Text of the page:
Final thoughts on my experience: 1) there are MANY wonderful people in our denomination that love God and neighbor and want to see the UMC not only survive our current struggles but THRIVE as people of God; 2) there are a number of extremely talented and faithful persons overseeing conference finances and programs, and I am grateful for their service and dedication; 3) it is good to have a time apart and I felt the information on spiritual disciplines was helpful in hitting a “reset” button on the treadmill of life and inviting us all to a deeper understanding of ourselves, God and worship. I do have a better appreciation for our connectional system after listening to faithful servants representing a variety of ministries share their work. It was a privilege to represent the members of Trinity at this year's annual conference.
Look at what We've been up to!
For several months beginning in May, the adult Sunday school class has been working its way through Nadia Bolz-Weber's "Accidental Saints,” or "Finding God in All the Wrong People." Nadia is pastor of the House of All Sinners and Saints, a Lutheran congregation in the Denver area. Prior to entering seminary, she had to overcome addiction and a number of other things that came along with it; she sports an interesting selection of tattoos as a result of that era in her life.
Her take on church, community and Christianity is very personal and immediate, adapting (sometimes very well, sometimes poorly) to the needs of her congregation and her own sense of inadequacy. Her language is often more common to that of a waterfront bar than a house of worship. Some of us find that uncomfortable, others of us are bemused to read a clergyperson write like we sometimes think -- OK, maybe talk -- but it makes reading aloud from the book adventurous.
Well written and sometimes painfully human, her responses to life's circumstances -- both her own and her parishioners -- are alternately funny, sad, inspiring, a bit absurd and yet bring Christian faith to bear in often unexpected ways.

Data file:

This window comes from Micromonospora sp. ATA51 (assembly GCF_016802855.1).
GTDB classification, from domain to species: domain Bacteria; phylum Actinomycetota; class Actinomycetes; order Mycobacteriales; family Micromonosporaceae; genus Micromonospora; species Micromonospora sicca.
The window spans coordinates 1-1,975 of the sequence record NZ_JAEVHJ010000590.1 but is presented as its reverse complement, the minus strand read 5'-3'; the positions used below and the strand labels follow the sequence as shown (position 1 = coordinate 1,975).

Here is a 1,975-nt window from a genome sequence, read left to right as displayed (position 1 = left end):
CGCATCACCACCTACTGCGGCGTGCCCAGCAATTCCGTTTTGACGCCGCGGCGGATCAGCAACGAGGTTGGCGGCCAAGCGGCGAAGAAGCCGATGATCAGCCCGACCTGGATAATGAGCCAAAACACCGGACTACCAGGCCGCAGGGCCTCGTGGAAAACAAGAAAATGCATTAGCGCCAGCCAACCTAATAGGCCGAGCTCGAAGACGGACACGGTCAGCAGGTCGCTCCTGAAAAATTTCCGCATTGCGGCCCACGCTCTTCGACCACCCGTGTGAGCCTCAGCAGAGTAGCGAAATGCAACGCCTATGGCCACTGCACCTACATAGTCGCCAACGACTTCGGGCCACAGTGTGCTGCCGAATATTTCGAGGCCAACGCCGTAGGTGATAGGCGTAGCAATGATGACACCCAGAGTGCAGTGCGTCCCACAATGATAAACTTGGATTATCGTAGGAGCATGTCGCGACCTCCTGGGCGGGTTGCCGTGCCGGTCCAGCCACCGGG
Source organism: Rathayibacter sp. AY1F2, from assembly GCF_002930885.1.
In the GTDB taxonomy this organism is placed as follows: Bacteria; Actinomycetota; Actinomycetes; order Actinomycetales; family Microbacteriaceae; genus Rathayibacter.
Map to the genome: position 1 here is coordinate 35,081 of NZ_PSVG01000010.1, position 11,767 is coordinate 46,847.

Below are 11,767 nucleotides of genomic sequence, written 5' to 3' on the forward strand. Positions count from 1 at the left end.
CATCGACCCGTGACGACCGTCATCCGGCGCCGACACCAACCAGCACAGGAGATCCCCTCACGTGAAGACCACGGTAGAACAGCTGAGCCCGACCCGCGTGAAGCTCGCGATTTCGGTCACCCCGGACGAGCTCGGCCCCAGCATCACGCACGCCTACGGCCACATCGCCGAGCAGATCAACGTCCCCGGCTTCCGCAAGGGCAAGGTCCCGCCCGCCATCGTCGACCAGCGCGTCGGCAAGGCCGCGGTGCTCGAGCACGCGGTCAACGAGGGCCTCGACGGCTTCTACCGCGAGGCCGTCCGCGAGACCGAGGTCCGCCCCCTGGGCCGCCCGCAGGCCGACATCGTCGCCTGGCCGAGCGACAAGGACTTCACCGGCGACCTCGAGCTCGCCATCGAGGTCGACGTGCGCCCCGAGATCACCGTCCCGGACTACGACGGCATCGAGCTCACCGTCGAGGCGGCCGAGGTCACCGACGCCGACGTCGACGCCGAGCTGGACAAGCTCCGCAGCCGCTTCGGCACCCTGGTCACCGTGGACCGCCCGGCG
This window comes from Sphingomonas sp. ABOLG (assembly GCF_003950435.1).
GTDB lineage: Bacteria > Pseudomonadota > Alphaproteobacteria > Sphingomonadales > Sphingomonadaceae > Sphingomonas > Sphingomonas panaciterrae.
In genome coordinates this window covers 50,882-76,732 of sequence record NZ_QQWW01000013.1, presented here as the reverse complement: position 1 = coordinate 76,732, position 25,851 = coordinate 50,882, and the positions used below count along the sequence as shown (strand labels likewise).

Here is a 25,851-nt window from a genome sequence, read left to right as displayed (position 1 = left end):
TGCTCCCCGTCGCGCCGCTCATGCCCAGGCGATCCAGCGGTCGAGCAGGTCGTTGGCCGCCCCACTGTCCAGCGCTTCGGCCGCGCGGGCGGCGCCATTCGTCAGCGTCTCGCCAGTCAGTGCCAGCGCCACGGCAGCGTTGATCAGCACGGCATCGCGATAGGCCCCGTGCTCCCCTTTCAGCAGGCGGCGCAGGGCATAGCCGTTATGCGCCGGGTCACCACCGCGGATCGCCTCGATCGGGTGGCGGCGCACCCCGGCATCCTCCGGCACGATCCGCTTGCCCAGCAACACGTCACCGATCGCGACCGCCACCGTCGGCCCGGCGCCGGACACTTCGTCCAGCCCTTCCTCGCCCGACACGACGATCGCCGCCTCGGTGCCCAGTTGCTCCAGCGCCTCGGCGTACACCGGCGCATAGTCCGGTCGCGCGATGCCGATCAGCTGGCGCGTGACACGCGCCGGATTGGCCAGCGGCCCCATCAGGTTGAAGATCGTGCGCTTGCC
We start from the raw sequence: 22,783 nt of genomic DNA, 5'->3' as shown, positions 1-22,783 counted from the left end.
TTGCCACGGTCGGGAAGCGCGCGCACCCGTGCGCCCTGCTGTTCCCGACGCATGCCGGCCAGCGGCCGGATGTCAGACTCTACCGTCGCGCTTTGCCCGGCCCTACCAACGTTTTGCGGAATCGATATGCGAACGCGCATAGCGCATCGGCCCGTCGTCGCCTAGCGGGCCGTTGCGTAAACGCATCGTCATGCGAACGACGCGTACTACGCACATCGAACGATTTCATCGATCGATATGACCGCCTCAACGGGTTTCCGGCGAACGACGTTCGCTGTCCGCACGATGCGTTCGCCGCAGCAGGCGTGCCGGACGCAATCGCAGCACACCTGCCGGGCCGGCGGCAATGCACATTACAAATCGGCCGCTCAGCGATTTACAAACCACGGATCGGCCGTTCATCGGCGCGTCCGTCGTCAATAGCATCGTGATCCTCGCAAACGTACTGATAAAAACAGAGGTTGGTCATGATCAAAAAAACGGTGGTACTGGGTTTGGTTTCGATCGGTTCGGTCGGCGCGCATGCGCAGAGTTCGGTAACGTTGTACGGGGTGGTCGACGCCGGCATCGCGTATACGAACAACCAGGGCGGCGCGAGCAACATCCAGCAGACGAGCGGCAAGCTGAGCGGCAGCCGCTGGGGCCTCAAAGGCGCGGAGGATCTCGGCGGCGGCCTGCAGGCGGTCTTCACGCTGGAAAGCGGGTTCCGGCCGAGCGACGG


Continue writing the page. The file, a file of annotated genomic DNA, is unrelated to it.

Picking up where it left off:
adult sunday school
by jim crawford
You may remember that in our January/February Trinity Evangel we highlighted the new stained glass window that was donated by the Hutchison family in honor of Guy Hutchison. On May 27, we were delighted to have the Hutchison Family in church with us to help dedicate the window and see its new home in the choir room all while sharing their fond memories of Trinity. Whit Hutchison shared how this was his dad's first stained glass project and that he made it for their mom, Joyce. The Hutchison family were members of Trinity back in the 70s, 80s, 90s.
Dedication of Stained Glass Window
Geri Harris was recently appointed as District Director of Missions for the Atlanta College Park District of the North Georgia Conference of the United Methodist Church.
Geri is very excited about this appointment and is in the process of developing a "Plan of Action", for approval of the District Superintendent.
Stay Tuned for more information as this Project develops.
Cheryl McAfee was one of the key speakers in favor of a Resolution that the Atalanta Chapter introduced at one of the business sessions of the American Institute of Architects annual conference in New York City last week. Because women of color architects have historically been left out of leadership positions in the AIA, the Resolution called for the AIA to undertake a program to identify women of color architects and help mentor them to assume leadership roles in the AIA. After defeating numerous amendments, the Resolution was adopted by a vote of 4,266 Yes Votes; 204 No Votes; and 87 Abstentions. Cheryl was the first female President of the National Organization of Minority Architects (“NOMA”), so she was a natural to be one of the key speakers in favor of the Resolution.
Sometimes we just like to brag about all the amazing things that the people who attend Trinity do -- Take a look!
On June 30, a few Trinity members and Pastor Dana joined other United Methodists from across North Georgia for the Families Belong Together March in Downtown Atlanta
265 Washington St. SW
*We stream our sermon every Sunday at 11:15am on Facebook. Come Join Us!
Trinity United Methodist Church
Atlanta, GA 30303